Valerie L. Rochester ha utilizado sus 25 años de experiencia como arquitecta líder en bienestar para brindar servicios de soporte técnico, administrativo y programático en el campo de la salud pública. Originaria de Indianápolis, estuvo expuesta al servicio público a una edad temprana. Su pasión por la salud y el bienestar de otras personas la ha guiado tanto profesional como personalmente, inculcando en ella el impulso de ser un disruptor decidido para lograr el cambio. Ella vive según su cita favorita de Muhammad Ali: "El servicio a los demás es el alquiler que pagamos por nuestra habitación en esta tierra" y su lema en la vida es ¡Haz historia ahora!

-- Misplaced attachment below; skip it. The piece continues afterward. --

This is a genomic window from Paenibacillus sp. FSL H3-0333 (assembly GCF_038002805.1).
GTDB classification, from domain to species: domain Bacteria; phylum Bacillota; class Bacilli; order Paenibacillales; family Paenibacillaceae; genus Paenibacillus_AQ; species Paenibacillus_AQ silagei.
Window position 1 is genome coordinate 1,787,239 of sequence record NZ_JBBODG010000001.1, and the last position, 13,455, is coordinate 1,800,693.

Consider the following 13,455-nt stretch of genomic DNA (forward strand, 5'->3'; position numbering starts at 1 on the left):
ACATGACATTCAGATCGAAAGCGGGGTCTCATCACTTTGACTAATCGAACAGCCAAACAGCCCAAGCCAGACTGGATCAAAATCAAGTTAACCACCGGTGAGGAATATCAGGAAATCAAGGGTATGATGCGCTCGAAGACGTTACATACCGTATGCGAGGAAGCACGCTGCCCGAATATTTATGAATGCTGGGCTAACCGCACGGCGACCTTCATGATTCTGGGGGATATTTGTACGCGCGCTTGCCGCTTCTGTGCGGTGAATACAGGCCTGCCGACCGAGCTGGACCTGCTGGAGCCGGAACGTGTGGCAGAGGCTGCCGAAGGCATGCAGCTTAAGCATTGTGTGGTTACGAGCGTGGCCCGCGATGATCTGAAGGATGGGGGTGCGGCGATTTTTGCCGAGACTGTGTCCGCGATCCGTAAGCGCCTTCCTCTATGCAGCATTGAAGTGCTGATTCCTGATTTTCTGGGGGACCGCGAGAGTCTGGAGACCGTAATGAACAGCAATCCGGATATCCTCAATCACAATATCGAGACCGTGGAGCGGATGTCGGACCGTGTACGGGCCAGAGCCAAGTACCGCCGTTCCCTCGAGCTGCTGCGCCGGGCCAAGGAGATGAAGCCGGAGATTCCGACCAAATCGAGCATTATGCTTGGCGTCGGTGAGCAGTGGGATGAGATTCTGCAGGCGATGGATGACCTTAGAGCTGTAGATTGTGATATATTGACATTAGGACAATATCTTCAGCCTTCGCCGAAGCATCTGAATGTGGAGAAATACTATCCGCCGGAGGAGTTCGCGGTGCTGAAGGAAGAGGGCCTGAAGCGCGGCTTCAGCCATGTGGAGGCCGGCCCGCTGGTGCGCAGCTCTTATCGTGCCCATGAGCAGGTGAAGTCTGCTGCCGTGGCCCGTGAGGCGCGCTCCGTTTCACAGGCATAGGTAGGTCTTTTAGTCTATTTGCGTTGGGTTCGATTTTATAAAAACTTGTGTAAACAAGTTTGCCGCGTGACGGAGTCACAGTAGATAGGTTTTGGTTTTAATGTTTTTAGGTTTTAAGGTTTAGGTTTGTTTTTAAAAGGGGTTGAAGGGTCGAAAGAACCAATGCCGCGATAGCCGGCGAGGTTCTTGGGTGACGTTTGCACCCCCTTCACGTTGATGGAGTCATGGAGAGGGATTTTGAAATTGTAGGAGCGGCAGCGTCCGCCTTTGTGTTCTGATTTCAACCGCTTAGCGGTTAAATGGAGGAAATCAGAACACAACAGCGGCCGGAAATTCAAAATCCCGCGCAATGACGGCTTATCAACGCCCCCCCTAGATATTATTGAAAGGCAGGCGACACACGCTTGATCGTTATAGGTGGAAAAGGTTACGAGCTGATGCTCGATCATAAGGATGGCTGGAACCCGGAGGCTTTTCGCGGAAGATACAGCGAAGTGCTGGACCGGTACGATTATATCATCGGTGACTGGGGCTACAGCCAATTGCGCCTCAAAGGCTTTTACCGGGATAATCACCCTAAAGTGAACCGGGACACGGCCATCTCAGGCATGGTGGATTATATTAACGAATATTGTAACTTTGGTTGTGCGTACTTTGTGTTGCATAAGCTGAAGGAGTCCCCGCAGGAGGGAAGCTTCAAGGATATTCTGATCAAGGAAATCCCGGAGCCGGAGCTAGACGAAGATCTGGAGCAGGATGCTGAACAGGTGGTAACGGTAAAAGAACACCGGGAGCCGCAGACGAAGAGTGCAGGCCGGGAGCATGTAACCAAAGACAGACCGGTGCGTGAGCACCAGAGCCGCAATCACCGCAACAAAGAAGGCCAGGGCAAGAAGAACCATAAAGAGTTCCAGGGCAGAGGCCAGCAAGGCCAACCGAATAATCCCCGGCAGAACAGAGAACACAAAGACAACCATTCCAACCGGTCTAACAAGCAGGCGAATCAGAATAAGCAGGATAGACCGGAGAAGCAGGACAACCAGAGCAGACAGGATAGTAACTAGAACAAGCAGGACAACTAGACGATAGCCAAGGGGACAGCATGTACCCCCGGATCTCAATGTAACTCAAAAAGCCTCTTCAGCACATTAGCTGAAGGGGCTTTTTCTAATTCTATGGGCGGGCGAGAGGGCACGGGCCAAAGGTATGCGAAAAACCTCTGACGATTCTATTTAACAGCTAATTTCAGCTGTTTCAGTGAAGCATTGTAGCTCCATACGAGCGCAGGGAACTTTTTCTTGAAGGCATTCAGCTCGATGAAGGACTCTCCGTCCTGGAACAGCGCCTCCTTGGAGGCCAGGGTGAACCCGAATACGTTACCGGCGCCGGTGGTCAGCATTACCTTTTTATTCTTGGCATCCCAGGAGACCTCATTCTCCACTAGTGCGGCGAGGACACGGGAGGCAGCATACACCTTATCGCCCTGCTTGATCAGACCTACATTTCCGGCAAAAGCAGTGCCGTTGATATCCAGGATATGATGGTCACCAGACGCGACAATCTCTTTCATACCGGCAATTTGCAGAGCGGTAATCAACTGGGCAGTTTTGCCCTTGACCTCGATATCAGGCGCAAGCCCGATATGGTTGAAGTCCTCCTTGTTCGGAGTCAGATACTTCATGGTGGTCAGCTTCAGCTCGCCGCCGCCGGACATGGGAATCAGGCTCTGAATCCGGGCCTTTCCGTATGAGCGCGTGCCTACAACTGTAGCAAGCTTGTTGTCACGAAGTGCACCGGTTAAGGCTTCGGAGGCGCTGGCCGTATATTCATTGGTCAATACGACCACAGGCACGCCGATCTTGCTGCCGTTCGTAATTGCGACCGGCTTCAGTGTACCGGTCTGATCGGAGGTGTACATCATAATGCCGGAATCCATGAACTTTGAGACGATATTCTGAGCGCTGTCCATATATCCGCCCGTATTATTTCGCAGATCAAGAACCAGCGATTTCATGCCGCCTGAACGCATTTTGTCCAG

Antes de unirse a AIDS United, Valerie fue Directora de Programas y Capacitación con Black Women's Health Imperative, donde dirigió las respuestas programáticas nacionales de la organización para abordar las inequidades en salud basadas en la raza y el género; gestionar una amplia cartera de iniciativas de salud que abordan los problemas de salud prioritarios del cáncer de mama y de cuello uterino, el VIH / ITS, la obesidad y la prevención de enfermedades crónicas. Como estratega de salud, Valerie reconoce la importancia de involucrar y movilizar a las comunidades para ayudar a lograr mejores resultados de salud y ha aplicado estos enfoques a su trabajo con agencias locales, federales, nacionales y estatales. También se ha desempeñado en la junta directiva de numerosas organizaciones nacionales y comunitarias, incluida su mandato actual como miembro de la junta del National Minority AIDS Council, donde ocupa el cargo de Tesorera. Debido a su compromiso de abordar las desigualdades en la salud en las comunidades de color, Valerie recibió el Premio al Héroe del Cuidado de la Salud del Caucus Negro del Congreso en 2002 en el Braintrust de Salud del Caucus Negro del Congreso anual, que le presentó la excongresista Donna Christensen.